By Martin Petty (Reuters) – Myanmar’s ruling military is forging ahead with plans to hold an election, despite conflict raging across the country in the wake of a coup two years ago and major parties unable or unwilling to take part. WHY HOLD AN ELECTION AFTER STAGING A COUP? The army has ruled Myanmar for […]
Explainer-Why is Myanmar’s military holding an election?
By Martin Petty
(Reuters) – Myanmar’s ruling military is forging ahead with plans to hold an election, despite conflict raging across the country in the wake of a coup two years ago and major parties unable or unwilling to take part.
WHY HOLD AN ELECTION AFTER STAGING A COUP?
The army has ruled Myanmar for five of the past six decades and in the 10 years prior to the coup had transitioned to a quasi-civilian political system in which the military shared power with an elected government.
That system was created by the military to allow it to step back from direct rule while retaining an important political role with which it could protect its own interests and not be at the mercy of elected politicians.
It was a success, at least compared with the decades of authoritarian rule, sanctions and economic decay that preceded it. Myanmar’s brief encounter with democracy and civilian rule saw unprecedented reform, Western investment and economic liberalisation. Much of that, however, has been unravelled by the February 2021 coup.
SO WHY DID THE MILITARY STAGE THE COUP?
The generals intervened just hours before a new parliament was due to convene, citing unaddressed irregularities in an election three months earlier that was won in a landslide by Aung San Suu Kyi’s ruling National League for Democracy (NLD) party. Election watchdogs, however, found no significant issues.
Experts believe the coup was a self-preservation move by the military top brass. Their bitter rival, the NLD, won nearly 80% of available seats in the election compared with less than 7% for the military’s proxy party – a win big enough to mount a serious effort to change the constitution to weaken the military’s political power and make it answerable to elected governments.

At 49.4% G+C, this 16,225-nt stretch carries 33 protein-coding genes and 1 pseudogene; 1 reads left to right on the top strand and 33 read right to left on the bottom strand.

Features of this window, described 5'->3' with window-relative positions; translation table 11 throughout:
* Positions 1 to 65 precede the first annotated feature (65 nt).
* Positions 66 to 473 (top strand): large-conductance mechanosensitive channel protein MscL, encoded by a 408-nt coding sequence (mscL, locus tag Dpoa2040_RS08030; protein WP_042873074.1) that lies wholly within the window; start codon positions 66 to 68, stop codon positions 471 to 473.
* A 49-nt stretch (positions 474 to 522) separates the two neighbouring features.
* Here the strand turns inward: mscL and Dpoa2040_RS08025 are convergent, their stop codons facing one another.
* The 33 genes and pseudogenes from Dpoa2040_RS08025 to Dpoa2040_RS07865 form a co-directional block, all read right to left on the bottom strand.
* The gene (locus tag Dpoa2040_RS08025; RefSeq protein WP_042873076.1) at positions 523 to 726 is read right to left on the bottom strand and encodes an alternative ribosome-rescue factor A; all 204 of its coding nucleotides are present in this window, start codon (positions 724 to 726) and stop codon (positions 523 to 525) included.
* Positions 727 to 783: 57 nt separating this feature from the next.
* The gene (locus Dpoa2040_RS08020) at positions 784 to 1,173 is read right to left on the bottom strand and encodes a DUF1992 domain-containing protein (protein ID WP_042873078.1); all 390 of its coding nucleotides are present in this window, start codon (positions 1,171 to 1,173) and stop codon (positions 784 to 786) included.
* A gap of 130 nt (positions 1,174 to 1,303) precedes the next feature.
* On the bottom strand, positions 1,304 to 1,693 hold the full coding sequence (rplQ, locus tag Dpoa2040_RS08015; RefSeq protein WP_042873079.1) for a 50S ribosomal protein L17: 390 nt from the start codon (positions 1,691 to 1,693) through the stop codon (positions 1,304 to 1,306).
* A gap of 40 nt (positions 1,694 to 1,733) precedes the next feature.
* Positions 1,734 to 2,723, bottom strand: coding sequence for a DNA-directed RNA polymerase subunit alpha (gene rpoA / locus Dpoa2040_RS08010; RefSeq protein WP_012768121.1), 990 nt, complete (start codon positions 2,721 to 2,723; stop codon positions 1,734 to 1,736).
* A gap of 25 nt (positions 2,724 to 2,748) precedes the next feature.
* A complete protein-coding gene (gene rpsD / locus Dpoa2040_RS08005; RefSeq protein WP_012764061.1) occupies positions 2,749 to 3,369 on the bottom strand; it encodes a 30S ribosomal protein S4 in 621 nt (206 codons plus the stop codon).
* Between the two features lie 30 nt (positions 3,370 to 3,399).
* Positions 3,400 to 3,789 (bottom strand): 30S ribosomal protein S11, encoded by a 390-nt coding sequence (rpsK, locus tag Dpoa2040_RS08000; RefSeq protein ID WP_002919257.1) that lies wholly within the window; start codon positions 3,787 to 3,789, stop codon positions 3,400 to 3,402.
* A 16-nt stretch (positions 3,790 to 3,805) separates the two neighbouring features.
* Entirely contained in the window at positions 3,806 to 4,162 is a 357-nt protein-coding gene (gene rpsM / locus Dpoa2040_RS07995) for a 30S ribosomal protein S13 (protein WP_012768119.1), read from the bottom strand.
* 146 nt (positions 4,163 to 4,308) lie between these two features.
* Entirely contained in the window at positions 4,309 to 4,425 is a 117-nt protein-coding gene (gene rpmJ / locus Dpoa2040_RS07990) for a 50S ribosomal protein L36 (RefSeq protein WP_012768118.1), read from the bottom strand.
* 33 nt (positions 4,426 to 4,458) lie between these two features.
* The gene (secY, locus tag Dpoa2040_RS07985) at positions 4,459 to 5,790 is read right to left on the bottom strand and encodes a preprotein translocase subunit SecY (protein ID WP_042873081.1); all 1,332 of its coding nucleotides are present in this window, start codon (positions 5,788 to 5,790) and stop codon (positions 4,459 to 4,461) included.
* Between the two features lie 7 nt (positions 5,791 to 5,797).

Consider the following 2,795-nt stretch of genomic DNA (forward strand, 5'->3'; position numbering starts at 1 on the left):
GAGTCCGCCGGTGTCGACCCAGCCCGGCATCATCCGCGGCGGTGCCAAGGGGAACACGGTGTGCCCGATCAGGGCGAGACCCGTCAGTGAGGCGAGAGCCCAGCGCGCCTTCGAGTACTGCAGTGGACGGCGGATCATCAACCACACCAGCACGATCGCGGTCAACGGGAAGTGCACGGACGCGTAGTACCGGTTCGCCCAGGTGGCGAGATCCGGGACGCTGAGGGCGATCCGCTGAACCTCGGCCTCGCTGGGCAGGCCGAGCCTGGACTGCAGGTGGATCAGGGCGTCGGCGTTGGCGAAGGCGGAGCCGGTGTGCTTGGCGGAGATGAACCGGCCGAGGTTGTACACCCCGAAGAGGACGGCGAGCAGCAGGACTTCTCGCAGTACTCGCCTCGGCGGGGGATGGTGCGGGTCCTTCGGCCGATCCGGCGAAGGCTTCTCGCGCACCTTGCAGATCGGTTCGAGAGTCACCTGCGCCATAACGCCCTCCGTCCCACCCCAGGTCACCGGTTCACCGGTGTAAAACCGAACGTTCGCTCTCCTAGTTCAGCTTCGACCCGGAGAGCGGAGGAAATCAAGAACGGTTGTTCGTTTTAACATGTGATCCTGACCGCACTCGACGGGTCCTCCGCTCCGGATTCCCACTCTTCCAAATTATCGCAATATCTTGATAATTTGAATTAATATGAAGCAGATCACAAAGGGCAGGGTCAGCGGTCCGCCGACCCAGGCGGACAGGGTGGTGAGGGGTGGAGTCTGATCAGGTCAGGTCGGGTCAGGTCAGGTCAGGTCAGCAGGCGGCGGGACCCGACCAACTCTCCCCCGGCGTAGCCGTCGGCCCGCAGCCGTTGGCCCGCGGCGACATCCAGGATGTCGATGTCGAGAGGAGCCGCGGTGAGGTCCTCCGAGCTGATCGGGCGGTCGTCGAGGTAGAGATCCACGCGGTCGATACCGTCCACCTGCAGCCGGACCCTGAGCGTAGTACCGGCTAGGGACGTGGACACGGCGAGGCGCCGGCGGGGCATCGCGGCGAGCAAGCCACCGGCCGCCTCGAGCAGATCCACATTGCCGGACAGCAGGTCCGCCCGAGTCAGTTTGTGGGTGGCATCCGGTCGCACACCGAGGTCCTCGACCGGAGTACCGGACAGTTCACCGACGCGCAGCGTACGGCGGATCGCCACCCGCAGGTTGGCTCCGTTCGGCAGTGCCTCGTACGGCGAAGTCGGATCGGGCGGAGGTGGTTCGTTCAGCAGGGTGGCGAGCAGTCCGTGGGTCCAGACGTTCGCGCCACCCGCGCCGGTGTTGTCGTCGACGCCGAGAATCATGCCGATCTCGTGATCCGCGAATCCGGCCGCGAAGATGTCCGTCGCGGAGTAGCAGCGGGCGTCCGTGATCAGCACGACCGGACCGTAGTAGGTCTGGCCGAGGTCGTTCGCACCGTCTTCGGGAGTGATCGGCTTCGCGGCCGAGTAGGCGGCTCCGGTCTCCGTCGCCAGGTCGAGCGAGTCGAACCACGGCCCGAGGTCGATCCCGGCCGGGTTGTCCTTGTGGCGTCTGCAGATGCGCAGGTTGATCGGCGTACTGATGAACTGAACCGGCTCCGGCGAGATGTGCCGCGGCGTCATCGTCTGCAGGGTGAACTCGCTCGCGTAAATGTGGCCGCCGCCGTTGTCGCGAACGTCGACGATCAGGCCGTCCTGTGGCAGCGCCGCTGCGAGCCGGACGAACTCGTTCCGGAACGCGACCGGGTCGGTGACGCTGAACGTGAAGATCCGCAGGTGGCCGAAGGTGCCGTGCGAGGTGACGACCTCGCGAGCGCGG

WHAT HAS HAPPENED TO THE OPPOSITION?
Suu Kyi, 77, is serving 33 years in prison after being found guilty on multiple charges her allies say were trumped up to end her political career. Dozens of NLD officials are also in jail or have fled.
The junta dissolved the NLD and 39 other parties after they failed to meet Tuesday’s election registration deadline, with many of those unwilling, like the NLD, or unable to take part.
Many opposition figures and activists see the election as a sham and some have joined a shadow government that seeks to undermine the military, or have taken up arms with a resistance movement.
WHO WILL WIN THE ELECTION?
No date has been set for the election, but with the NLD out of the equation and most of the 63 registered parties contesting seats only in regional legislatures, the military’s proxy, the Union Solidarity and Development Party (USDP), is almost certain to win at the national level.
The USDP was created by the previous military government before it made the transition. It dominated a 2010 election boycotted by the NLD and many other parties, but was beaten convincingly in 2015 and again in 2020, before that vote was annulled.
Despite its leaders overseeing most of Myanmar’s biggest reforms, the USDP remains unpopular and synonymous with military rule. Another USDP government is likely to be viewed locally with scepticism.
HOW WILL THE WORLD RESPOND TO THE ELECTION?
Many Western countries and international organisations have already dismissed the election as illegitimate and voiced concern that key stakeholders in Myanmar are being shut out of the political process. They are also worried it will intensify the conflict.
Many economic sanctions that were removed in recognition of reforms post-2011 have been re-imposed and it is unlikely the election or early actions of the government it creates will result in their lifting anytime soon.
Myanmar’s neighbours, which have preferred a policy of engagement with the military, may take a wait-and-see approach, including over investments in the country.
(Editing by Alex Richardson)